When people began introducing each other, I wrote down their names on a piece of paper. I looked at the written name and looked at the person. I didn't glance at them, I really looked at them and paid attention to who they were and how their partner described them. I then looked at the name again - seeing it written has always helped me. I am also a spatial learner, so I paid attention to where that person was located in the room from where I was seated. As each person stood and introduced the rest of the class, I practiced in my head remembering who was who.

When my partner decided she was ready to volunteer, most of the class had already been introduced. While she was ready for us to do our introductions, she was still nervous and asked me to go first. I had to introduce the 20 people in the class that went before me. I didn't use my notes because, by then, I knew who they were. I had been practicing in my own head. I knew their faces, knew their expressions, and...knew more about their personalities than they would have guessed. ;)

I took a deep breath and began my introductions at the back of the room. I went in order of their seats and introduced each person. I made eye contact with them when I said their names. I smiled at them, with my mouth and with my eyes, and let them know I knew who they were. I took my time, I didn't rush. Everyone responded well to my introductions, they all smiled back. They also seemed to silently cheer, as the introduction list got longer, that I would make it to the end without a mistake. I saw encouraging looks and the sparkle of anticipation in the next person's eyes I met - hoping I would get their name correct...and a look of relief and happiness when I did.

I have to point out that the "toughest case" in the room was a teacher who'd been teaching many years and was older than me. She was one of the ones who'd read the names off quickly from a list and never made eye contact with anyone. She sat on the second back row and had already shown pride in her sharp tongue that morning. She had a lovely name and, when I spoke it and smiled at her, it was evident I liked the pleasant sound of it coming from my lips. 

What did she do?

She beamed at me like a kindergarten student on the first day of school when they hear the teacher call their name! She loved being acknowledged, knowing I knew who she was, and that I had said her name correctly and in a loving manner. Still grinning at me, she even gave me a nod of approval at the end. Of all the "naming" moments, I will never forget that one. I will never forget that teacher's name or what she taught me.

No matter who you are or what walk of life you come from, you want someone to know your name. If you spend any length of time with them (say, daily class time?), you expect them to know your name. You want it pronounced correctly. You want to be acknowledged. We all do. When someone knows your name, it means they notice you. It means you are important enough that they took the time and effort to learn one simple truth about you - your name.

I would also like to point out how our instructor, like any great teacher, played the introduction game with us - taking his turn at re-introducing people a few times during the process. He modeled his expectations. He would even add something extra he'd noticed from an introduction, too, like "This is Caren with a C, who loves Twizzlers!" At the end of all the introductions, he went back and re-introduced each person in a quick, fun, casual way. He was learning as we were learning. Throughout the workshop, he always addressed us by our names.

Cynthia and her kindergarten teacher
What's in a name?
Recognition. Respect. Relationship.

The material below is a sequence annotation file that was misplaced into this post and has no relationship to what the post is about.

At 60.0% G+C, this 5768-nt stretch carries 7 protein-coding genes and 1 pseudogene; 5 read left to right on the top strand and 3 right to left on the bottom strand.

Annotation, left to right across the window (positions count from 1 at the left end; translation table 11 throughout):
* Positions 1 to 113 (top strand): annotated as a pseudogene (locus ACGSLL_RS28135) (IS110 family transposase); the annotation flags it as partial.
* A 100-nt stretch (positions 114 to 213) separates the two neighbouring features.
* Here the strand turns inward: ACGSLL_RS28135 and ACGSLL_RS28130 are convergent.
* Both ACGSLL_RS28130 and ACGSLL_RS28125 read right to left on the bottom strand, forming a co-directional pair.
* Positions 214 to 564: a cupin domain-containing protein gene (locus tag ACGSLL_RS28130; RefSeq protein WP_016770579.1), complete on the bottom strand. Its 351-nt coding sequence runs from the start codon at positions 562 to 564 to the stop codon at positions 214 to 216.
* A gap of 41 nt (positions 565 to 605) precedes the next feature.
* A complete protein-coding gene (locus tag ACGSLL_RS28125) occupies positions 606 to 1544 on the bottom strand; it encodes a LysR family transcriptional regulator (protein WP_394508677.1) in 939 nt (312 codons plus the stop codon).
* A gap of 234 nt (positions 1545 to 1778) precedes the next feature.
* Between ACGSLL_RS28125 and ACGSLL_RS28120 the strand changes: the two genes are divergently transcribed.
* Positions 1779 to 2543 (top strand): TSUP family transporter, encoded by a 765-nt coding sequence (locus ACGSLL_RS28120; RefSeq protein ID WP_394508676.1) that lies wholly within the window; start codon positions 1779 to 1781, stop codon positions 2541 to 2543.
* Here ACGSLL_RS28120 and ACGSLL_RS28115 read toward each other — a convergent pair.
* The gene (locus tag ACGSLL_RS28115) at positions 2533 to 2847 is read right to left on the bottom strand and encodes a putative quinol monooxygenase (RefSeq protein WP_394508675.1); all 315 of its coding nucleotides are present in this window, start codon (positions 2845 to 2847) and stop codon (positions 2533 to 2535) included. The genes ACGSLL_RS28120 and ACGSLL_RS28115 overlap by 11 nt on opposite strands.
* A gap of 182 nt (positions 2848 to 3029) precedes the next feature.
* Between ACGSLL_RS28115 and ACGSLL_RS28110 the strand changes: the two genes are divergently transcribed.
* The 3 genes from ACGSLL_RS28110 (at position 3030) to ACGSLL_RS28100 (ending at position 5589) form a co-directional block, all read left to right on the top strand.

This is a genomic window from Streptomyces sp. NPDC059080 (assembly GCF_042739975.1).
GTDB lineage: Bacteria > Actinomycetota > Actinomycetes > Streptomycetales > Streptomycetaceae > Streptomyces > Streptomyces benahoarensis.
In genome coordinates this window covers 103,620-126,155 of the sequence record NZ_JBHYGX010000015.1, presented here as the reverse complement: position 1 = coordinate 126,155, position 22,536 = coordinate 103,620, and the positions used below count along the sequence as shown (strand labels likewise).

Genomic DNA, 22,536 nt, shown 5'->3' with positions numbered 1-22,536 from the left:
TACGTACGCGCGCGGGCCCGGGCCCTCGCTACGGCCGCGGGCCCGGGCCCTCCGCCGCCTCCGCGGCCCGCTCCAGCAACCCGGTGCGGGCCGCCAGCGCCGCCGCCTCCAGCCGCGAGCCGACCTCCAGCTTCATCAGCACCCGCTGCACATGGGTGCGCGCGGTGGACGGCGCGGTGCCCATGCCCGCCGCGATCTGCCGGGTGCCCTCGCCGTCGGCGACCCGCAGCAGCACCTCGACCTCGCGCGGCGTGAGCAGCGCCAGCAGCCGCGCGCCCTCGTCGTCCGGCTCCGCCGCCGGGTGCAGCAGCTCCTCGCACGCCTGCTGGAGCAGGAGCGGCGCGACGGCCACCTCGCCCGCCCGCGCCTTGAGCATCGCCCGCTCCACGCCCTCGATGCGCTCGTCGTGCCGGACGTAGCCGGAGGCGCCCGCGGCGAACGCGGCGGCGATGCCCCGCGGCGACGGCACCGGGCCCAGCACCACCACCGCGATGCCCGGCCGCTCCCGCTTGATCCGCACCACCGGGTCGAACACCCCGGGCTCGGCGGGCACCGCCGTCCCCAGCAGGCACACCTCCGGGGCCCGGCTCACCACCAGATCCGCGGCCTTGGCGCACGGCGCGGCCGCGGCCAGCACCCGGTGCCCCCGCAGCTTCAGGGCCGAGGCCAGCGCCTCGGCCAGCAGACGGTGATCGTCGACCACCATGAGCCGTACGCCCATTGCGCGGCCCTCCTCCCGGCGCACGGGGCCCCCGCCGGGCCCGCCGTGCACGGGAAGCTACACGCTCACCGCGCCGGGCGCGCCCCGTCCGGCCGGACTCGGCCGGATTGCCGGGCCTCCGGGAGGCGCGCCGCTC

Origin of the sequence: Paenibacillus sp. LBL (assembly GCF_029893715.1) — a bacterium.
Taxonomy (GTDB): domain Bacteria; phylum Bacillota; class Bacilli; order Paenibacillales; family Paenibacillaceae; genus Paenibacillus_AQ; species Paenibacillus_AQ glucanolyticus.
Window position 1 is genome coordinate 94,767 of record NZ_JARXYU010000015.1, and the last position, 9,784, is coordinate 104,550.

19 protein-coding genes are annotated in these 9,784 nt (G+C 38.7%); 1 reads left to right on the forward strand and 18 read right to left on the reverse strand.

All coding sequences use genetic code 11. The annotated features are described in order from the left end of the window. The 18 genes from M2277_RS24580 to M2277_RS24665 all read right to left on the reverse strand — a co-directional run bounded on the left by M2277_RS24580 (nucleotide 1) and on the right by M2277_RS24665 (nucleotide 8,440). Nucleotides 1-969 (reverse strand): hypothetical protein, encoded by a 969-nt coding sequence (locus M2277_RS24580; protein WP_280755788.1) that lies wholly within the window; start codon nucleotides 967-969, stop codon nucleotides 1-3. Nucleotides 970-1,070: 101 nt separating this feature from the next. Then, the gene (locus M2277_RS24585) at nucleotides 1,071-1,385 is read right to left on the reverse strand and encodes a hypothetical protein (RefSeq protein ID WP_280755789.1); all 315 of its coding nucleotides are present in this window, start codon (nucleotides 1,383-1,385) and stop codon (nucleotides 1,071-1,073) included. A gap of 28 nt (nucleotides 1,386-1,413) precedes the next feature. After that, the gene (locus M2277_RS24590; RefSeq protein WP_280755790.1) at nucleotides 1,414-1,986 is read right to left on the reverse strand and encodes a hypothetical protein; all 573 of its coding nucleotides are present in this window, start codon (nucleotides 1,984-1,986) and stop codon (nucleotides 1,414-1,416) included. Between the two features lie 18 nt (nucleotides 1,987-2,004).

If you're a teacher, it's imperative you recognize your students and know their names. There is a level of respect you are showing a child, the same respect you'd like from them, when you know their name and say it correctly.  You need to have a good relationship with your students in order to maximize their ability to learn from you.

What's in a name?
Recognition. Respect. Relationship.

It's all of us.

One final note:

While I chose to use my 19-year-old daughter's kindergarten photos to illustrate this blog, I want to be sure and state I am a middle school teacher. I have had up to 140 students in a school year and, yes, I always learn their names (first and last), know how to spell them, and how to pronounce them. If it is a difficult name for me to pronounce, I practice and let the student know I'm trying and to be a little patient with me until I get it exactly right. I use all the things I mentioned to help me learn. I find that writing the name down in a seating chart gives me both a visual of the name and a spatial reference to the student. I also do what our instructor did, saying the name of a student every chance I get. By the end of the first week of school, I usually know most of my students' names. Why? You should have guessed by now - because it's important to my students, which means it is important to me.


  1. I love this blog, as I do all of your blogs! It is quite interesting to read this from the perspective of a teacher. I always find it interesting when we as adults pull some of the same manuevers that we complain about in adolescents.

    This particular blog also reminded me of "The Name of The Wind," and how important true names are.

    1. Thank you, Laura! :) Yes, it is always interesting to see what kind of student a teacher is when they aren't the one giving the lesson. To me, a teacher should be an example of the best student, and a teacher should always be excited to learn something new.

      I'm glad you mentioned the tie-in to "The Name of the Wind," it reminded me that there was another book I read this summer regarding the importance of our names - "The True Story of Hansel and Gretel" had to do with a boy and girl having to assume names (for protection) that weren't theirs and how they missed their real names, hearing their real names, being identified as who they really were. Amazing historical fiction story.

  2. You were right on point here and I think that is what makes you a people person. It is always welcoming to go where "Everybody Knows Your Name" as the Cheers theme song stated.